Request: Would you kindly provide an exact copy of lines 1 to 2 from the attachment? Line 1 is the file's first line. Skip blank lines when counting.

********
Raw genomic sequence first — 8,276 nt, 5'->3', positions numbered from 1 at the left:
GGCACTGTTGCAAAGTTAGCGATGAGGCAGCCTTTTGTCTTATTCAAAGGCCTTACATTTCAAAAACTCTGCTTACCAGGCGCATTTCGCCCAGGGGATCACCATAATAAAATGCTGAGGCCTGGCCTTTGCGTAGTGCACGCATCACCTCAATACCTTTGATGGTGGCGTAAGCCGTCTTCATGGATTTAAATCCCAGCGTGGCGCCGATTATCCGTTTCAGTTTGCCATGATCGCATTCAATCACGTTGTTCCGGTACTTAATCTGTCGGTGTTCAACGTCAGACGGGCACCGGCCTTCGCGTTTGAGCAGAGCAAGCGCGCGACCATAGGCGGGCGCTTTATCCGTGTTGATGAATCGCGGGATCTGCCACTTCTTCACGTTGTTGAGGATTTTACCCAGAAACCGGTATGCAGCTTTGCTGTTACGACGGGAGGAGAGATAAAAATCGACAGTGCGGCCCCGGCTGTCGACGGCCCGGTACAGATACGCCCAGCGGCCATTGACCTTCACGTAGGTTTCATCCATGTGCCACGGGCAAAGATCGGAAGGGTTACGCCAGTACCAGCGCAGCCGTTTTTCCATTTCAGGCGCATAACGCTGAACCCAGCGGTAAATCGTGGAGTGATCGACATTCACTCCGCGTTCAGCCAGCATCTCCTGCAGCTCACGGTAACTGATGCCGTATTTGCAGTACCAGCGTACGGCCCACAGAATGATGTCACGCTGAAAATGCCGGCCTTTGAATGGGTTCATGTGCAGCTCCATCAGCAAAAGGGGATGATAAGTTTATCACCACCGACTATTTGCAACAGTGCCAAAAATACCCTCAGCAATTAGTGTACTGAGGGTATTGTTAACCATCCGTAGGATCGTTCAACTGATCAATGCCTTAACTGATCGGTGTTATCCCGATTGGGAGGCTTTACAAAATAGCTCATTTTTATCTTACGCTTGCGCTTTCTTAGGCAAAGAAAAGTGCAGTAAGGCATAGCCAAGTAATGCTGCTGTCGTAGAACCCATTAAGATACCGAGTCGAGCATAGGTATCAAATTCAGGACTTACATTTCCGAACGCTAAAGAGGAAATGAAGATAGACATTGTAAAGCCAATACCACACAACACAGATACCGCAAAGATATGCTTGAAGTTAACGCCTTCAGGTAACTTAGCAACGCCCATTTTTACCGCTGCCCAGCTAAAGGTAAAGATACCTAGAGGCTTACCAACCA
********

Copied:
Raw genomic sequence first — 8,276 nt, 5'->3', positions numbered from 1 at the left:
GGCACTGTTGCAAAGTTAGCGATGAGGCAGCCTTTTGTCTTATTCAAAGGCCTTACATTTCAAAAACTCTGCTTACCAGGCGCATTTCGCCCAGGGGATCACCATAATAAAATGCTGAGGCCTGGCCTTTGCGTAGTGCACGCATCACCTCAATACCTTTGATGGTGGCGTAAGCCGTCTTCATGGATTTAAATCCCAGCGTGGCGCCGATTATCCGTTTCAGTTTGCCATGATCGCATTCAATCACGTTGTTCCGGTACTTAATCTGTCGGTGTTCAACGTCAGACGGGCACCGGCCTTCGCGTTTGAGCAGAGCAAGCGCGCGACCATAGGCGGGCGCTTTATCCGTGTTGATGAATCGCGGGATCTGCCACTTCTTCACGTTGTTGAGGATTTTACCCAGAAACCGGTATGCAGCTTTGCTGTTACGACGGGAGGAGAGATAAAAATCGACAGTGCGGCCCCGGCTGTCGACGGCCCGGTACAGATACGCCCAGCGGCCATTGACCTTCACGTAGGTTTCATCCATGTGCCACGGGCAAAGATCGGAAGGGTTACGCCAGTACCAGCGCAGCCGTTTTTCCATTTCAGGCGCATAACGCTGAACCCAGCGGTAAATCGTGGAGTGATCGACATTCACTCCGCGTTCAGCCAGCATCTCCTGCAGCTCACGGTAACTGATGCCGTATTTGCAGTACCAGCGTACGGCCCACAGAATGATGTCACGCTGAAAATGCCGGCCTTTGAATGGGTTCATGTGCAGCTCCATCAGCAAAAGGGGATGATAAGTTTATCACCACCGACTATTTGCAACAGTGCCAAAAATACCCTCAGCAATTAGTGTACTGAGGGTATTGTTAACCATCCGTAGGATCGTTCAACTGATCAATGCCTTAACTGATCGGTGTTATCCCGATTGGGAGGCTTTACAAAATAGCTCATTTTTATCTTACGCTTGCGCTTTCTTAGGCAAAGAAAAGTGCAGTAAGGCATAGCCAAGTAATGCTGCTGTCGTAGAACCCATTAAGATACCGAGTCGAGCATAGGTATCAAATTCAGGACTTACATTTCCGAACGCTAAAGAGGAAATGAAGATAGACATTGTAAAGCCAATACCACACAACACAGATACCGCAAAGATATGCTTGAAGTTAACGCCTTCAGGTAACTTAGCAACGCCCATTTTTACCGCTGCCCAGCTAAAGGTAAAGATACCTAGAGGCTTACCAACCA